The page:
W3C home > Mailing lists > Public > public-publ-wg@w3.org > February 2018

Continuing discussion on Polyfills

From: Ruffilo, Nick <Nick.Ruffilo@ingramcontent.com>
Date: Mon, 5 Feb 2018 18:16:03 +0000
To: W3C Publishing Working Group <public-publ-wg@w3.org>
Message-ID: <FDFCEFEE-7C7F-4D04-9F4D-4DFB6935FB16@ingramcontent.com>
W3C Publishing Group,

From our discussion today about if the polyfill should exist within a document (that would allow the document to be read), what I am proposing – and will build by next week – is a server-side mechanism that would allow a document to have polyfills ADDED to the document in real-time when readed.  This would allow:

1)       A web publication to exist without any polyfills at time of creation.

2)       Easy updating of polyfills as support for new features becomes available.

3)       Addition of custom polyfills for a server that wished to support additional features (such as math formatting, etc)

Web publications will need to live on the web, on a server, so it’s completely reasonable to have a server-side extension to handle such content.  Additionally – one server-side extension can support an unlimited number of documents.  When it comes to back-end technology, there are a limited number of technologies that an extension would need to be written for to cover all bases.

The purpose and goal would be to take something like an (unzipped) epub and to give it a basic display on the web.  Then the question comes – what are the basic requirements of a reading system that the web does not support.  If an epub can be opened and read, but bookmarks cannot be created/stored, it might be better to have that feature supported by a free/paid app in the extensions store (physical books do not come with bookmarks included, you have to modify the book (fold the page) or get a bookmark – which is an external object.)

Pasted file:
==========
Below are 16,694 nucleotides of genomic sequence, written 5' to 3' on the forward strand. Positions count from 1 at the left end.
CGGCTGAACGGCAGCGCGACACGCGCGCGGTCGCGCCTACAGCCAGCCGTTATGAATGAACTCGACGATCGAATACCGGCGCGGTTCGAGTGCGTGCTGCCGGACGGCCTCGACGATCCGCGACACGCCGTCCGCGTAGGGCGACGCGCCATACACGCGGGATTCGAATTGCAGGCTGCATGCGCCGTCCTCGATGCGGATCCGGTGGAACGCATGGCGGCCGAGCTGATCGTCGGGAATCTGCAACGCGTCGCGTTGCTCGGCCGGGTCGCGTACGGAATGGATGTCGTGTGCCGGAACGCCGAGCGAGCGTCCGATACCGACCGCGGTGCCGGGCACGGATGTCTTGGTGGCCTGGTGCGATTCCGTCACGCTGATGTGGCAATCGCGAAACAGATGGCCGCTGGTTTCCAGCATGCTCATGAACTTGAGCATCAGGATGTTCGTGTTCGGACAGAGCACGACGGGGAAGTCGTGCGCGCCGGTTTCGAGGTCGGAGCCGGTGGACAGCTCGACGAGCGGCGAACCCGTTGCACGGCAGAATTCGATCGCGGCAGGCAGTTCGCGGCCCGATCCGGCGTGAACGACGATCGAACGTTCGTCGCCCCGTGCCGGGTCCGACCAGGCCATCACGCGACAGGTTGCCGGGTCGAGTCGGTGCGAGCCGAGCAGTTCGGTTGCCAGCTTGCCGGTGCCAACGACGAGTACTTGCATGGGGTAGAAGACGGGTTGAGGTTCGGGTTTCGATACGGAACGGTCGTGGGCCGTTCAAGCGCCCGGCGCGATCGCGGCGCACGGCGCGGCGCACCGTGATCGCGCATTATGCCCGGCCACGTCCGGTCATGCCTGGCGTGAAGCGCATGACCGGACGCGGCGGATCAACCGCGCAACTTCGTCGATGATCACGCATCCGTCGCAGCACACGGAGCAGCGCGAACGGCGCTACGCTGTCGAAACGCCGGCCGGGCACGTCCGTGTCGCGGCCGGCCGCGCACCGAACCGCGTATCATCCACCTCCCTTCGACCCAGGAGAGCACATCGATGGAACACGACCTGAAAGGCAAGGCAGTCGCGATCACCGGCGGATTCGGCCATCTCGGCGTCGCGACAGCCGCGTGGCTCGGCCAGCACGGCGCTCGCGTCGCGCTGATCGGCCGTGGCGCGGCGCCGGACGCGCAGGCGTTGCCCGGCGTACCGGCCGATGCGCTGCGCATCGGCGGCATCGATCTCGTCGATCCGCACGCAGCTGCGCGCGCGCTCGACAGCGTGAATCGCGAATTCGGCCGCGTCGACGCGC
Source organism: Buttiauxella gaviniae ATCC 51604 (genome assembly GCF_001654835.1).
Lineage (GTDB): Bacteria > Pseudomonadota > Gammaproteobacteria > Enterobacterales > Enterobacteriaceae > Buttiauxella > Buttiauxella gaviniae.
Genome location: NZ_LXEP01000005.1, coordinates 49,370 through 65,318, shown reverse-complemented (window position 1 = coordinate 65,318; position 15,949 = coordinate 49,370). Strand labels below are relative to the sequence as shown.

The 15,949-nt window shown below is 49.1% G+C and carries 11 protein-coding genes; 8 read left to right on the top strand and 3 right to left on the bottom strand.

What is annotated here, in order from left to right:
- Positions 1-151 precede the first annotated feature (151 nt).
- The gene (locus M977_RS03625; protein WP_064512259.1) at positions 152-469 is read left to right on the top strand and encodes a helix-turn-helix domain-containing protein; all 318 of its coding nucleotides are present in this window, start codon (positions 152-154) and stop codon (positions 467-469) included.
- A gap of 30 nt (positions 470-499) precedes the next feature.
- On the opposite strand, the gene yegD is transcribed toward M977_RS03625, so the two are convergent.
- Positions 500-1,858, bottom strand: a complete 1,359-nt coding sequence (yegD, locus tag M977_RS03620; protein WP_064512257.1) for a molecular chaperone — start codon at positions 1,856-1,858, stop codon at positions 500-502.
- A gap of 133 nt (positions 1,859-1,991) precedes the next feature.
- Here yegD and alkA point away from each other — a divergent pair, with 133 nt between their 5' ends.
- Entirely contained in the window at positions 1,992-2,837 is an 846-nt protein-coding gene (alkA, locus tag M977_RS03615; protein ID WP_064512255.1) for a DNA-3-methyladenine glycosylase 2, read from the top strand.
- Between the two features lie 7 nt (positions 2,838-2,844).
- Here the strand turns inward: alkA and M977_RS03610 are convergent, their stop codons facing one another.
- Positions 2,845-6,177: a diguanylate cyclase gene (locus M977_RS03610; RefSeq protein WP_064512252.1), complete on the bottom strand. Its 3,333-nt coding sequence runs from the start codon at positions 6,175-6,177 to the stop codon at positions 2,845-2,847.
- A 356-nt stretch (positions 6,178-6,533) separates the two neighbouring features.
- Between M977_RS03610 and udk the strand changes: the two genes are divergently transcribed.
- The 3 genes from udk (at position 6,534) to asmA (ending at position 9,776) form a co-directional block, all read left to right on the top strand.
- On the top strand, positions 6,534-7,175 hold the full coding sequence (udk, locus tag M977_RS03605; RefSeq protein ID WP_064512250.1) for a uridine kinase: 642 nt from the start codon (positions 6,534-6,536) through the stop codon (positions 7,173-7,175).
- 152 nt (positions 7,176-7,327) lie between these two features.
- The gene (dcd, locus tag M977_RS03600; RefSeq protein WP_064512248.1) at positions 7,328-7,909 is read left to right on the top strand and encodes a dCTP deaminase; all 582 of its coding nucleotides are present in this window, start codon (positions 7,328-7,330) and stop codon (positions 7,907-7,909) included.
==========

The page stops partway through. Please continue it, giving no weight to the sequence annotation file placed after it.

I will admit, my expertise comes mainly from trade publishers, and boiled down, the needs seem to be:

1)       A user can EASILY and enjoyable read my ebook

2)       My ebook can be styled to look great to an overwhelming majority of my readers

3)       I can sell my ebook

4)       I can create my ebook with relative ease

5)       If my book is on the web, I’d like some controls over who can access it.

Some of these things – such as selling and access control go beyond our specs, but can be solved with current web technologies (no need for DRM if you use something like htaccess passwords or some other login mechanism to control access to a set of files).  Most publishers are creating EPUBs so creating a web-friendly (HTML/CSS) document should not be a far throw, and tools will catch up.

As time goes on, if browsers want to implement pagination, document stitching, multi-document searching, etc, that is awesome, the server-side script can then have a smaller footprint.

Received on Monday, 5 February 2018 18:17:12 UTC

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